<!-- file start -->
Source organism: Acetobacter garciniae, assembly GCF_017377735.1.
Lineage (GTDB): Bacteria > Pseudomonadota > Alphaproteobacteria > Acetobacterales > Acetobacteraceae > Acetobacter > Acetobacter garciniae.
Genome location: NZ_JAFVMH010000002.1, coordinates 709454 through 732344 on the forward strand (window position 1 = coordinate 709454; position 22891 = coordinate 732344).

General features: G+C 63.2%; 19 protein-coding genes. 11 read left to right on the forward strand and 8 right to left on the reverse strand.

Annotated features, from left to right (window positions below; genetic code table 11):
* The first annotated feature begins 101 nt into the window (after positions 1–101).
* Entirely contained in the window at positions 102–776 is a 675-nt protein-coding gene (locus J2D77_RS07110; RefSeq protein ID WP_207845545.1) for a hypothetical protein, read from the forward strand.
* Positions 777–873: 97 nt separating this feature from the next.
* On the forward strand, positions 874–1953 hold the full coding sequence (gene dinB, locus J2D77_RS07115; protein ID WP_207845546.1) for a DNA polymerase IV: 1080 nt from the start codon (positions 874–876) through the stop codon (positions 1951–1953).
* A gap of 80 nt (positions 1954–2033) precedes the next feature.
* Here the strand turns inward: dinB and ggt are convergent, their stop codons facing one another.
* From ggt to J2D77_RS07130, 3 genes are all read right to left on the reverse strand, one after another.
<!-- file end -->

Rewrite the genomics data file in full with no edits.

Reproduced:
Source organism: Acetobacter garciniae, assembly GCF_017377735.1.
Lineage (GTDB): Bacteria > Pseudomonadota > Alphaproteobacteria > Acetobacterales > Acetobacteraceae > Acetobacter > Acetobacter garciniae.
Genome location: NZ_JAFVMH010000002.1, coordinates 709454 through 732344 on the forward strand (window position 1 = coordinate 709454; position 22891 = coordinate 732344).

General features: G+C 63.2%; 19 protein-coding genes. 11 read left to right on the forward strand and 8 right to left on the reverse strand.

Annotated features, from left to right (window positions below; genetic code table 11):
* The first annotated feature begins 101 nt into the window (after positions 1–101).
* Entirely contained in the window at positions 102–776 is a 675-nt protein-coding gene (locus J2D77_RS07110; RefSeq protein ID WP_207845545.1) for a hypothetical protein, read from the forward strand.
* Positions 777–873: 97 nt separating this feature from the next.
* On the forward strand, positions 874–1953 hold the full coding sequence (gene dinB, locus J2D77_RS07115; protein ID WP_207845546.1) for a DNA polymerase IV: 1080 nt from the start codon (positions 874–876) through the stop codon (positions 1951–1953).
* A gap of 80 nt (positions 1954–2033) precedes the next feature.
* Here the strand turns inward: dinB and ggt are convergent, their stop codons facing one another.
* From ggt to J2D77_RS07130, 3 genes are all read right to left on the reverse strand, one after another.